With a $5 million gift to fund a chair for Lehigh’s new College of Health, Ellen and Vincent Forlenza ’75 are investing in that college’s future and seeking solutions for health care issues that affect populations around the country and the world. The Ellen and Vincent Forlenza ’75 Chair in Health Innovation and Technology Endowed Fund will enable the college to recruit the very best talent in a fiercely competitive market.
“Now is the right time for Lehigh to launch the College of Health. Having spent 40 years seeing health care systems around the globe — and their challenges with access, sustainability, clinical care, chronic disease, and patient satisfaction — I think there are tremendous opportunities to solve problems and start something new,” said Vince, executive chair of the board of Becton Dickinson (BD), an American multinational medical technology company.
The Ellen and Vincent Forlenza ’75 Chair was created to launch the College of Health’s department of health innovation and technology, where innovators will develop health applications for artificial intelligence, advance analytics and data science, and design cutting-edge devices and technologies to address urgent needs in population health.
“With this chair, we’re hoping to find a leader who is a thoughtful risk-taker and a great facilitator of academic-industry partnerships,” Vince said. “At the end of the day, it’s going to be someone who has a real passion for improving health care around the globe.”
“Vince and Ellen’s commitment to creating and guiding the College of Health is foundational,” said President John D. Simon ’19P. “We appreciate their generous gift, as well as the time and invaluable insight Vince put into planning to make the college a reality and to searching for its inaugural dean, Whitney Witt.”
It was Vince’s involvement in the work to create and launch a college of health that provided the impetus for the Forlenzas’ gift and Vince’s return to a position on Lehigh University’s Board of Trustees after a three-year hiatus.
“It was a pleasure working with John Simon, (former Provost) Pat Farrell, and others on the vision for a college of health and the search for its dean. I felt that, if I was one of the small number of people recommending this strategy to the Board, I should be willing to step up and support it, both financially and as a Board member,” Vince said.
The Forlenzas believe in the mission of the College of Health to educate population health leaders who will have an impact on the community, nation, and world. “The challenges of health care are not going to be solved on a patient-by-patient basis,” Ellen said. “They’re going to be addressed by looking at the whole system as a big picture. All these big needs touch individual lives.”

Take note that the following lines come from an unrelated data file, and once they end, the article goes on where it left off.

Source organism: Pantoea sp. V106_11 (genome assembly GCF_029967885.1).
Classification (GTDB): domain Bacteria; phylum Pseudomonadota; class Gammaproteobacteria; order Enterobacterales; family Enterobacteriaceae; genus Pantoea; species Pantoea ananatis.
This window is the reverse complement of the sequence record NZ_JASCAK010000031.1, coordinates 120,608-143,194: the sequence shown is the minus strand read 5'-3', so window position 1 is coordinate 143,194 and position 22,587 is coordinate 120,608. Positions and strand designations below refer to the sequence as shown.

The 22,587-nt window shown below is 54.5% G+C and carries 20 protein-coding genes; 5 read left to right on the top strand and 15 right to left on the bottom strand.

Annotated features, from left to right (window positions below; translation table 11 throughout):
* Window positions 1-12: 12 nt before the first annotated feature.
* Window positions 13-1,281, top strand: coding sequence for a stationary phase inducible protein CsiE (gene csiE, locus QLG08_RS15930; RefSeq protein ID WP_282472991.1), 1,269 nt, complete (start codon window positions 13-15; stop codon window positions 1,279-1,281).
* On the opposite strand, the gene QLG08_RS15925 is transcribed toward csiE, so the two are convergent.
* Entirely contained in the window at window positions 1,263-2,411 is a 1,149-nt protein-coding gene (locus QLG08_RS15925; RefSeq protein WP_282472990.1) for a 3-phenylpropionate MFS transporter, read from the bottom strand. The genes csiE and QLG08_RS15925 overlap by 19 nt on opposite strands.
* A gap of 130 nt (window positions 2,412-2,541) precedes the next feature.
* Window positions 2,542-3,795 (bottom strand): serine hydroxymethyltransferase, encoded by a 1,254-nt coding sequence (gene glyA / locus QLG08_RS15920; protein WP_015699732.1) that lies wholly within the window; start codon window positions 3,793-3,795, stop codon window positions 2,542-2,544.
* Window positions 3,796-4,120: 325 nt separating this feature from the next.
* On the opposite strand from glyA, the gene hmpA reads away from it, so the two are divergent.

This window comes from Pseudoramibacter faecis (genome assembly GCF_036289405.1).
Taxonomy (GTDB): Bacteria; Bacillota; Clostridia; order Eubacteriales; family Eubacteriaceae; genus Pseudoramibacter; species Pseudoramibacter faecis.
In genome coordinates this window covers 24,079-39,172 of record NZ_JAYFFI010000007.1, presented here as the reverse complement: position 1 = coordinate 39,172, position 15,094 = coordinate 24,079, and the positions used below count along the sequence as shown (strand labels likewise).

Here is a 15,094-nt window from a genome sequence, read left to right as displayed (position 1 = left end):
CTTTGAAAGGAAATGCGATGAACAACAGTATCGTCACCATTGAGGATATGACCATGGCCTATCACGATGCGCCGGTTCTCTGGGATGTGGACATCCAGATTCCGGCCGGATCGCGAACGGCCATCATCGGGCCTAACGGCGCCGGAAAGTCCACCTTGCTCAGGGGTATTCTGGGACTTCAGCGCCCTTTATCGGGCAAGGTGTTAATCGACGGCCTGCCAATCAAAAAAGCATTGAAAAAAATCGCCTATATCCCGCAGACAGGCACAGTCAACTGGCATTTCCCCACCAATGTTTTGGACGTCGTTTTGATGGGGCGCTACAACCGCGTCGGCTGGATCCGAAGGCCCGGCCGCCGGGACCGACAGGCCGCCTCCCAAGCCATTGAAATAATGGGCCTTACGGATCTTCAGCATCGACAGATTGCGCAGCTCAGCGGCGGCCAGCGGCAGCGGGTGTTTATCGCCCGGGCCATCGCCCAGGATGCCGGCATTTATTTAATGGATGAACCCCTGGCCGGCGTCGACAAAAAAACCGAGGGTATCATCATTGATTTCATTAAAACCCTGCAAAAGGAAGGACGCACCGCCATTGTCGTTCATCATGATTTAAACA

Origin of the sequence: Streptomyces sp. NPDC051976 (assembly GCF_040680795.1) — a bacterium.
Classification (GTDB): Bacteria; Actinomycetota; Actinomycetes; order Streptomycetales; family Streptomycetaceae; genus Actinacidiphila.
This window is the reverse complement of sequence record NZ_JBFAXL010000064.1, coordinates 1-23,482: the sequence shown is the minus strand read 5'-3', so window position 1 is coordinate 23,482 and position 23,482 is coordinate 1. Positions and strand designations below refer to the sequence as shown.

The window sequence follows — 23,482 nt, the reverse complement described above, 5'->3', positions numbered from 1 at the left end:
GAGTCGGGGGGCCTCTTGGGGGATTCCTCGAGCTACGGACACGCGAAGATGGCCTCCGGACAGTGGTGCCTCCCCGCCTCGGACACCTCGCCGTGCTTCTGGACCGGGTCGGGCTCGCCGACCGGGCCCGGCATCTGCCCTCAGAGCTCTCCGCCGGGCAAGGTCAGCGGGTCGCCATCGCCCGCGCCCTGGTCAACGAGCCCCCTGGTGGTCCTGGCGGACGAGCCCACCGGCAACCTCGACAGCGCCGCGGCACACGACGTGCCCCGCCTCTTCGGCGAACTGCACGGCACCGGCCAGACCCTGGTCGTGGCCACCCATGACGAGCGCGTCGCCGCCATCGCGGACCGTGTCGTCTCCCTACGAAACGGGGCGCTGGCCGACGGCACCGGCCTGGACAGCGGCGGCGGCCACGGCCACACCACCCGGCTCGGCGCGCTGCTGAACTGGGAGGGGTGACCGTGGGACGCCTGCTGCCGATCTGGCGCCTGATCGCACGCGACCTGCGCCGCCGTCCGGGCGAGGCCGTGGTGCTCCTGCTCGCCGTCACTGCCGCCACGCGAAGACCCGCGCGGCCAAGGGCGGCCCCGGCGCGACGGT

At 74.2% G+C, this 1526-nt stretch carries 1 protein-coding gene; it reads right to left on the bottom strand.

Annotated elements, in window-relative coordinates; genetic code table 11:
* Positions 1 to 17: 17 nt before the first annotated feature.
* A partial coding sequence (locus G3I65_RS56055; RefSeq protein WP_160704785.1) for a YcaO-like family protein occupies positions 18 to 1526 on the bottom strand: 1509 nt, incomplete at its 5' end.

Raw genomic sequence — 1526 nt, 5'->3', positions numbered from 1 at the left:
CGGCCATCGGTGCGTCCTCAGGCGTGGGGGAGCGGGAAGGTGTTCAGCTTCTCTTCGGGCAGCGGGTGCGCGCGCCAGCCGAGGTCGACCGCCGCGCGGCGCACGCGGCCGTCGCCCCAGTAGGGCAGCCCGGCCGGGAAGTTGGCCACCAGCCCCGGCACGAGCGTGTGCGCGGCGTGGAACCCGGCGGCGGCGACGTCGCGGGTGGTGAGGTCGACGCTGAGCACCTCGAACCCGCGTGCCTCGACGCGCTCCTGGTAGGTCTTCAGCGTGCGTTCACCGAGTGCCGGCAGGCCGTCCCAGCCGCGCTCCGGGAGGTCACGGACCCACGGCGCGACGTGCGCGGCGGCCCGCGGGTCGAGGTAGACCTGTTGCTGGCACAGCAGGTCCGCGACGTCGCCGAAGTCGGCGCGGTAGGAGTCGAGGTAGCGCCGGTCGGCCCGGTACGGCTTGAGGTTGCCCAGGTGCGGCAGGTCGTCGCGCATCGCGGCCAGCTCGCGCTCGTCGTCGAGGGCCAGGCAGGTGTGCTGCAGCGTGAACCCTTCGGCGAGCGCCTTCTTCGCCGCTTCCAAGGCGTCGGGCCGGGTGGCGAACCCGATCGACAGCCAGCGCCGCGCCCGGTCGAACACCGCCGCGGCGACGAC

Opened on August 21, 2020, Lehigh’s College of Health is the first institution in the world to offer undergraduate, graduate, and executive degrees and certificates in population health with a focus on health innovation and technology.
“Health innovation and technology is the cornerstone of the College of Health. On behalf of the entire college, we are deeply honored that Vince and Ellen have so generously committed to this strategic recruitment,” said Whitney P. Witt, inaugural dean of the College of Health. “This Endowed Chair will be the catalyst to launch the Department of Health Innovation and Technology, the first of its kind in the world. This leader will create an intellectual home for faculty and students to develop new health applications for artificial intelligence, advance analytics and data science, and design cutting-edge devices and interventions to address pressing problems in population health.”
“The Forlenzas’ gift will fund one of the highest academic awards that a university can bestow on a faculty member: a named, endowed chair,” said Nathan Urban, provost and senior vice president for academic affairs. “It is an important recruiting tool that recognizes and honors the holder of the appointment.”
The challenges of global health care have been Vince’s focus for most of his career. He graduated from Lehigh in 1975 with a bachelor of science in chemical engineering and worked for a few years in the chemical industry while earning his MBA from the University of Pennsylvania’s Wharton School. He began in BD’s industrial group in 1980, working for three years before moving over to the health care side of the business. He celebrated 40 years with the company in June 2020, retiring in January 2020 as CEO and becoming executive chair of the board.
Vince thinks the integrated learning approach that he experienced as a student at Lehigh will give College of Health graduates “great flexibility and the ability to be broad thinkers. Ultimately, we want leaders who are passionate about health coming out of this school,” he said. “It takes a very integrated approach to solve the problems in health care. At Lehigh, there’s an openness to try new ways of learning. It has people who want to work together to get their arms around a problem.”
The Forlenzas are committed to problem-solving. In addition to their work with the Quest Foundation, a program that helps teach job skills and find jobs for young adults with autism, Vince has been working with Lehigh to create a COVID-19 testing strategy that ensured testing needs were fulfilled to bring students to campus and keep them safe.
Story by Cynthia Tintorri